78 Wn.2d 601, RUSAN'S, INC., Respondent, v. THE STATE OF WASHINGTON, Appellant.

[No. 40412. En Banc.      Supreme Court      December 24, 1970.]

RUSAN'S, INC., Respondent, v. THE STATE OF WASHINGTON,
                               Appellant.*

[1] Taxation - Power to Tax - Excise Taxes - Scope of Power. The power of the legislature is tantamount to being plenary in the imposition of excise taxes, i.e., taxation of activities. The power is such that taxes may be imposed upon activities which, although not normally considered to be within a given category, are, nevertheless, deemed by the legislature, for tax purposes, to be within such a category.

[2] Taxation - Wholesaling Tax - Central Receiving for Retail Stores. A company having a single location for receiving shipments of merchandise was performing a function essentially comparable to wholesaling within the meaning of the wholesaling-tax statute (RCW 82.04.270(2)), where the merchandise was being acquired from manufacturers and other suppliers; no manufacturing and little or no significant processing functions were performed at the central receiving location; the merchandise was thereafter transported or delivered to the retail outlets; and the receiving location made necessary bookkeeping arrangements for payment or reimbursement for the merchandise acquired, offered, transported, and delivered to the various retail stores.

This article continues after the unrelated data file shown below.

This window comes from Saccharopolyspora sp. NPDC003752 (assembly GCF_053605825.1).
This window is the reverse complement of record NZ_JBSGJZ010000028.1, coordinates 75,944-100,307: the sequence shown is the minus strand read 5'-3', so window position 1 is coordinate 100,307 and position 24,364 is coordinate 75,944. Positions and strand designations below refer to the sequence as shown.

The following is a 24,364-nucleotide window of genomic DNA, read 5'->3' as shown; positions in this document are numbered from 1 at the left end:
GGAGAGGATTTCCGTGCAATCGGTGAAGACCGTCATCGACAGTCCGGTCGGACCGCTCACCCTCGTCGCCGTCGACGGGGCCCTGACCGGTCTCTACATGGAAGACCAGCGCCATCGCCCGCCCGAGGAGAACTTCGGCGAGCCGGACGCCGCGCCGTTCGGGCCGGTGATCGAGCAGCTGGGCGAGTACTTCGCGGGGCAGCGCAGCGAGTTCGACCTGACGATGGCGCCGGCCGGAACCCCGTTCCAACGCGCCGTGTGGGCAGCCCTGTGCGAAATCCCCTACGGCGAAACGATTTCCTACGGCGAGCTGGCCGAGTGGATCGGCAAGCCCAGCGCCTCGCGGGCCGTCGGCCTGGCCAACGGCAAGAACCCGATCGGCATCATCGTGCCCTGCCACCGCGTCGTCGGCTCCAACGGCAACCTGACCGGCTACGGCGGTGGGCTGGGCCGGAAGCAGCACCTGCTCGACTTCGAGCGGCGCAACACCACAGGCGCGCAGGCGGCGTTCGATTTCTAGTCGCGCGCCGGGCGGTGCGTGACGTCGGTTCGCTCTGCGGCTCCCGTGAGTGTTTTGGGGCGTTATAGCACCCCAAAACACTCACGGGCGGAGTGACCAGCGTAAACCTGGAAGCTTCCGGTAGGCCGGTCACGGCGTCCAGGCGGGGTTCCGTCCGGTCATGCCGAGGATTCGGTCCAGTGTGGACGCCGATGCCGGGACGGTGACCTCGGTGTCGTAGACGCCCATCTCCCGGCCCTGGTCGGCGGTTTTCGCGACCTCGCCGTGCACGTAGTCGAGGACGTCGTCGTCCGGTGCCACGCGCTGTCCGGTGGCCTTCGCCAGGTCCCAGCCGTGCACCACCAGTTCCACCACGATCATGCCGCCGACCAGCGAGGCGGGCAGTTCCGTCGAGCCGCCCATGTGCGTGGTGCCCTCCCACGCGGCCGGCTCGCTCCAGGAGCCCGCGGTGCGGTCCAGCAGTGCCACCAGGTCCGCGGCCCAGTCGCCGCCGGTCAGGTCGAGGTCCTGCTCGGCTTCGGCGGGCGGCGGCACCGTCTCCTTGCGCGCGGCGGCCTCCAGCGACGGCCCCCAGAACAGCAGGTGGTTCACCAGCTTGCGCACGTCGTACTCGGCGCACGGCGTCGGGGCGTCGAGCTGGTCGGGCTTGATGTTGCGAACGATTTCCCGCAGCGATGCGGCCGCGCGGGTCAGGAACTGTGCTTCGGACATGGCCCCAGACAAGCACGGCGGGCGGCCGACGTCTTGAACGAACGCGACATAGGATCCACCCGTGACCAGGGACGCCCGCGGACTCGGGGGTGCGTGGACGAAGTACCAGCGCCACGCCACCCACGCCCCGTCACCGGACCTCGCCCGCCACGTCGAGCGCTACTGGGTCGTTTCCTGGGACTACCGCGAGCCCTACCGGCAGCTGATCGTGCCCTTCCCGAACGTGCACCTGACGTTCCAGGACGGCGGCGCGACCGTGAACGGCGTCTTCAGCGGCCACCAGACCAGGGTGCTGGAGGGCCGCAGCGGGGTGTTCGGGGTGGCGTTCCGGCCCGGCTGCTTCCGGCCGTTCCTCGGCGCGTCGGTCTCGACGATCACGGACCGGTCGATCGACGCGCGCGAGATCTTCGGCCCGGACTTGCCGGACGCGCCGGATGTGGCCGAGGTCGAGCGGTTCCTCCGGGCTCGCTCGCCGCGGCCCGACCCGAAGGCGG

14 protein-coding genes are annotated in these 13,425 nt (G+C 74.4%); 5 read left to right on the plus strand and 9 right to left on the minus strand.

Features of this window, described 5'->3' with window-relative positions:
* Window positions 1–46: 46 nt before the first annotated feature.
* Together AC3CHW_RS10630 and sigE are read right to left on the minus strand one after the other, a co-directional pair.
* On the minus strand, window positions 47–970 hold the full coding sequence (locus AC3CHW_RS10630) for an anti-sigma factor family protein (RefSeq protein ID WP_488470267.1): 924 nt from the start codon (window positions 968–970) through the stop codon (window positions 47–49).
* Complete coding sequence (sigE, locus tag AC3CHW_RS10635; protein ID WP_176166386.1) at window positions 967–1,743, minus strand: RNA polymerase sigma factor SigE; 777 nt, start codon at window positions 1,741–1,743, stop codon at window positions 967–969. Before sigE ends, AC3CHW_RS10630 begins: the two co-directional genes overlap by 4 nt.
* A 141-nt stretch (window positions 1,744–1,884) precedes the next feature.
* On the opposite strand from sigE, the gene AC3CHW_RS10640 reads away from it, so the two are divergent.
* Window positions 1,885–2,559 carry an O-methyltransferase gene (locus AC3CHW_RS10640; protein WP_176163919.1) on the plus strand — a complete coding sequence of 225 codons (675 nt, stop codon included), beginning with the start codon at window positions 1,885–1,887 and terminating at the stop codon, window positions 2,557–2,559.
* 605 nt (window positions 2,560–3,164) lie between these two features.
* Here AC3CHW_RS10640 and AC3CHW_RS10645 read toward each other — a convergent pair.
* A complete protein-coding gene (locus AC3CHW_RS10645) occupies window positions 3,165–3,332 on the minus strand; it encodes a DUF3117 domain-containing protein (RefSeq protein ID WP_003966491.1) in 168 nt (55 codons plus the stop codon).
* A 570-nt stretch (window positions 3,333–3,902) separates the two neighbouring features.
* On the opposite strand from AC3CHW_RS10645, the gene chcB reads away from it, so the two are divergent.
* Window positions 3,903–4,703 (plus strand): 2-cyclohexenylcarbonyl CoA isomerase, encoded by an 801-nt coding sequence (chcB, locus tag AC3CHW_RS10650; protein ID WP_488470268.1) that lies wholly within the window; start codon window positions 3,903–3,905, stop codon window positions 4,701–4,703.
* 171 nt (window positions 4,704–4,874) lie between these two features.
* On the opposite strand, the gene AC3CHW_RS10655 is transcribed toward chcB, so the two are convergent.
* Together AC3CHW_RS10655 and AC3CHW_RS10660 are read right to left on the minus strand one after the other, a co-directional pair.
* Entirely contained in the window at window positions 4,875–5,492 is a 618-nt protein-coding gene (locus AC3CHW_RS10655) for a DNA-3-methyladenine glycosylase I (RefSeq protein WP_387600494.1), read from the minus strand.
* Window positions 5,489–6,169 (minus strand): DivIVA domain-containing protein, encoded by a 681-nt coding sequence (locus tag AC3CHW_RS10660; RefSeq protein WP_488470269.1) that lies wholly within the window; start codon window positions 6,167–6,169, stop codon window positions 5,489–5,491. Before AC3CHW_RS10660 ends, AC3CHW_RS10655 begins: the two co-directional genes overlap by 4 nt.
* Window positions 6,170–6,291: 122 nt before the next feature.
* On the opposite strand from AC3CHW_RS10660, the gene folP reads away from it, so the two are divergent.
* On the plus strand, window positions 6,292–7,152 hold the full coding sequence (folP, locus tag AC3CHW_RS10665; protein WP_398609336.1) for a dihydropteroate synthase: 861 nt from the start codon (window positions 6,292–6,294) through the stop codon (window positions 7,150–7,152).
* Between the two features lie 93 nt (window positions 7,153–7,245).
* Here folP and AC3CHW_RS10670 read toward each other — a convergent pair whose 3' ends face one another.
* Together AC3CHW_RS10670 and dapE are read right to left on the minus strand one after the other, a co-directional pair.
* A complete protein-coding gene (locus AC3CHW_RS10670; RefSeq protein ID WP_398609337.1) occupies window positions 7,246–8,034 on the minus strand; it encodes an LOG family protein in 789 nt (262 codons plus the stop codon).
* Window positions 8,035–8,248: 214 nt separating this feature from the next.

[3] Taxation - Stipulations - Conclusiveness and Effect - Stipulations of Law. Courts are not bound by parties' stipulations of law, including the interpretation or legal effect of a tax statute.

HUNTER, C. J., ROSELLINI, NEILL, and STAFFORD, JJ., dissent.

Appeal from a judgment of the Superior Court for Thurston County, No. 36880, Charles T. Wright, J., entered April 22, 1968. Reversed.

Action to recover taxes paid. Defendant appeals from a judgment in favor of the plaintiff.


* Reported in 478 P.2d 724.

[1] See 51 Am. Jur., Taxation (1st ed. 39 et seq.).

 602    RUSAN'S INC. v. STATE      [78 Wn.2d 601

The Attorney General, J. Richard Duggan and Timothy R. Malone, Assistants, for appellant.

Paine, Lowe, Coffin, Herman & O'Kelly, by Horton Herman and John R. Quinlan, for respondent.

FINLEY, J. -